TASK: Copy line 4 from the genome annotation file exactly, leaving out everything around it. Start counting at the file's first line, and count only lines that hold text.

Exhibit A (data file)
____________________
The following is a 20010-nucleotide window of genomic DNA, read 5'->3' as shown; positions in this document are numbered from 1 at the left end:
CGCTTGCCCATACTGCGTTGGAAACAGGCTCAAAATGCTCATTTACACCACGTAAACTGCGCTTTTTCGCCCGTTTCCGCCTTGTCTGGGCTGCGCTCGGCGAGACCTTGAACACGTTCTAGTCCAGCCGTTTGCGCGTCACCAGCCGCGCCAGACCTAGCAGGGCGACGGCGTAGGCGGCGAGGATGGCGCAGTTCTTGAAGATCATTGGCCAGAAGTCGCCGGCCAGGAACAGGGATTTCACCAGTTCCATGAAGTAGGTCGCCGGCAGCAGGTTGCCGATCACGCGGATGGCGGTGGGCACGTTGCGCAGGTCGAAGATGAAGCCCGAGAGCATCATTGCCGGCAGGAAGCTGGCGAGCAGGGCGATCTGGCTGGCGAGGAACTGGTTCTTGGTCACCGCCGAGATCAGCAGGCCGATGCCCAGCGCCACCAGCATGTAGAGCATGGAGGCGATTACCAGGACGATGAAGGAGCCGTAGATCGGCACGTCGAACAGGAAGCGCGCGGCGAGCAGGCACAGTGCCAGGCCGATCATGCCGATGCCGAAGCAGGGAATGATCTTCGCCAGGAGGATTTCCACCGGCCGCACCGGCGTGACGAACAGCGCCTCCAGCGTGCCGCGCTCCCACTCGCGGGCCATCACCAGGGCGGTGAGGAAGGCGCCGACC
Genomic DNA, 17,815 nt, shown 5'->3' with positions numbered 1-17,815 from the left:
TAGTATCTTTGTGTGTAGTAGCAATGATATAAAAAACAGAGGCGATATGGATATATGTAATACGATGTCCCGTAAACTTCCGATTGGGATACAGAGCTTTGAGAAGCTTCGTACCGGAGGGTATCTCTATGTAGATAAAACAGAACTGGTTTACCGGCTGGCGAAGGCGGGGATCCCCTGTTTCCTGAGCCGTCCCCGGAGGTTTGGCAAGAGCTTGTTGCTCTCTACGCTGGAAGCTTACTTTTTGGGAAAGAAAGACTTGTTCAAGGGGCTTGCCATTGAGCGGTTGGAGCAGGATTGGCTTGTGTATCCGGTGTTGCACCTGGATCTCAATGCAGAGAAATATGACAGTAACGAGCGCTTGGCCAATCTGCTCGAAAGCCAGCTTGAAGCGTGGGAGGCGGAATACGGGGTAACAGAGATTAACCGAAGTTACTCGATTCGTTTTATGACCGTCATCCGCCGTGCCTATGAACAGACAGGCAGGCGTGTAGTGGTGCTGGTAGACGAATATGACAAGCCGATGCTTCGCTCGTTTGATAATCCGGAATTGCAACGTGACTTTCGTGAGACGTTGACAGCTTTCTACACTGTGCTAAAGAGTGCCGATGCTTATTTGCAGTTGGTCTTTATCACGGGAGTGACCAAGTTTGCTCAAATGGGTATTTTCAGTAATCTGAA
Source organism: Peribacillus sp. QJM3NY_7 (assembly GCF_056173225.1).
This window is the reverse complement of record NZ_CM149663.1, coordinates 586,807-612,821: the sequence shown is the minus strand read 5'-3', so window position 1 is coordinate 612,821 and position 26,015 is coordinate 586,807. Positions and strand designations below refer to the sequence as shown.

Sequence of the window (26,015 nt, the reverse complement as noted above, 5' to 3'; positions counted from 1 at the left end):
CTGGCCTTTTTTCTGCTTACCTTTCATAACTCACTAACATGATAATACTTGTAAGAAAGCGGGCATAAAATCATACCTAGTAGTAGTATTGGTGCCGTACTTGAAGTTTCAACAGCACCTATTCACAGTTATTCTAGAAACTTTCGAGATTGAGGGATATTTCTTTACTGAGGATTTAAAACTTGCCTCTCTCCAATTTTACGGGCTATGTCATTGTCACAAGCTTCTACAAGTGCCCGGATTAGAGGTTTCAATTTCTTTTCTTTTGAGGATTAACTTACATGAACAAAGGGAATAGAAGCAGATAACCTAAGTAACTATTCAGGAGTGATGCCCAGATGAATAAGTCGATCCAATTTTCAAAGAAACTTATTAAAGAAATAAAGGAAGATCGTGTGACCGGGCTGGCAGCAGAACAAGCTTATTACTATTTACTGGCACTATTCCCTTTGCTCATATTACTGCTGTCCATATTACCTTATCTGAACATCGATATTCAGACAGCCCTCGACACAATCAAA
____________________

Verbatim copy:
TAGTATCTTTGTGTGTAGTAGCAATGATATAAAAAACAGAGGCGATATGGATATATGTAATACGATGTCCCGTAAACTTCCGATTGGGATACAGAGCTTTGAGAAGCTTCGTACCGGAGGGTATCTCTATGTAGATAAAACAGAACTGGTTTACCGGCTGGCGAAGGCGGGGATCCCCTGTTTCCTGAGCCGTCCCCGGAGGTTTGGCAAGAGCTTGTTGCTCTCTACGCTGGAAGCTTACTTTTTGGGAAAGAAAGACTTGTTCAAGGGGCTTGCCATTGAGCGGTTGGAGCAGGATTGGCTTGTGTATCCGGTGTTGCACCTGGATCTCAATGCAGAGAAATATGACAGTAACGAGCGCTTGGCCAATCTGCTCGAAAGCCAGCTTGAAGCGTGGGAGGCGGAATACGGGGTAACAGAGATTAACCGAAGTTACTCGATTCGTTTTATGACCGTCATCCGCCGTGCCTATGAACAGACAGGCAGGCGTGTAGTGGTGCTGGTAGACGAATATGACAAGCCGATGCTTCGCTCGTTTGATAATCCGGAATTGCAACGTGACTTTCGTGAGACGTTGACAGCTTTCTACACTGTGCTAAAGAGTGCCGATGCTTATTTGCAGTTGGTCTTTATCACGGGAGTGACCAAGTTTGCTCAAATGGGTATTTTCAGTAATCTGAA